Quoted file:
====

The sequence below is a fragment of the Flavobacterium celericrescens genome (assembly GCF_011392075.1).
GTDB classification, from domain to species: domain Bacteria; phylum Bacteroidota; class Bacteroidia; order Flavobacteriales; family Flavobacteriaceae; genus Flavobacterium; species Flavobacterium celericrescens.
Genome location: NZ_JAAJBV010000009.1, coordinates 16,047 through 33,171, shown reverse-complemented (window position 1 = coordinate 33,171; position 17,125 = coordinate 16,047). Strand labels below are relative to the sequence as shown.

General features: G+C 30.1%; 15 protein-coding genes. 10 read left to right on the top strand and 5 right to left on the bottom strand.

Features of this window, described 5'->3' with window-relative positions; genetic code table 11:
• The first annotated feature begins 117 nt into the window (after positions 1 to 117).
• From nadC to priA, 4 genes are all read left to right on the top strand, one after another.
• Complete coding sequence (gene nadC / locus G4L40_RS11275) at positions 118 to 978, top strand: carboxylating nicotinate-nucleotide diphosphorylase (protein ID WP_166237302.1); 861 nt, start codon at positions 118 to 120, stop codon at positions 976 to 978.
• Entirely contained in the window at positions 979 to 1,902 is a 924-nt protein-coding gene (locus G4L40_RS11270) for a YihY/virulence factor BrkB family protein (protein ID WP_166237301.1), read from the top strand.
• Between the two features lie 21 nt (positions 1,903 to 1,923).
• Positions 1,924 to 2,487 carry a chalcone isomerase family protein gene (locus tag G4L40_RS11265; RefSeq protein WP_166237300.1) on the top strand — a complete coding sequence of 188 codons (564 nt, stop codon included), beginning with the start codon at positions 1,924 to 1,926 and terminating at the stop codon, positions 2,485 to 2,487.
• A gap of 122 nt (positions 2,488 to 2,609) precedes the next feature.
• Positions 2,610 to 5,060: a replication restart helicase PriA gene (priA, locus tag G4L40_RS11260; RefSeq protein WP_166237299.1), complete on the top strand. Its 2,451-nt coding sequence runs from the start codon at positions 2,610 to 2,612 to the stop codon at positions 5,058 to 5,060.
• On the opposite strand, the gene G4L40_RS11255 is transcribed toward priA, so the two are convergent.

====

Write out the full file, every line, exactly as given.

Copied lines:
The sequence below is a fragment of the Flavobacterium celericrescens genome (assembly GCF_011392075.1).
GTDB classification, from domain to species: domain Bacteria; phylum Bacteroidota; class Bacteroidia; order Flavobacteriales; family Flavobacteriaceae; genus Flavobacterium; species Flavobacterium celericrescens.
Genome location: NZ_JAAJBV010000009.1, coordinates 16,047 through 33,171, shown reverse-complemented (window position 1 = coordinate 33,171; position 17,125 = coordinate 16,047). Strand labels below are relative to the sequence as shown.

General features: G+C 30.1%; 15 protein-coding genes. 10 read left to right on the top strand and 5 right to left on the bottom strand.

Features of this window, described 5'->3' with window-relative positions; genetic code table 11:
• The first annotated feature begins 117 nt into the window (after positions 1 to 117).
• From nadC to priA, 4 genes are all read left to right on the top strand, one after another.
• Complete coding sequence (gene nadC / locus G4L40_RS11275) at positions 118 to 978, top strand: carboxylating nicotinate-nucleotide diphosphorylase (protein ID WP_166237302.1); 861 nt, start codon at positions 118 to 120, stop codon at positions 976 to 978.
• Entirely contained in the window at positions 979 to 1,902 is a 924-nt protein-coding gene (locus G4L40_RS11270) for a YihY/virulence factor BrkB family protein (protein ID WP_166237301.1), read from the top strand.
• Between the two features lie 21 nt (positions 1,903 to 1,923).
• Positions 1,924 to 2,487 carry a chalcone isomerase family protein gene (locus tag G4L40_RS11265; RefSeq protein WP_166237300.1) on the top strand — a complete coding sequence of 188 codons (564 nt, stop codon included), beginning with the start codon at positions 1,924 to 1,926 and terminating at the stop codon, positions 2,485 to 2,487.
• A gap of 122 nt (positions 2,488 to 2,609) precedes the next feature.
• Positions 2,610 to 5,060: a replication restart helicase PriA gene (priA, locus tag G4L40_RS11260; RefSeq protein WP_166237299.1), complete on the top strand. Its 2,451-nt coding sequence runs from the start codon at positions 2,610 to 2,612 to the stop codon at positions 5,058 to 5,060.
• On the opposite strand, the gene G4L40_RS11255 is transcribed toward priA, so the two are convergent.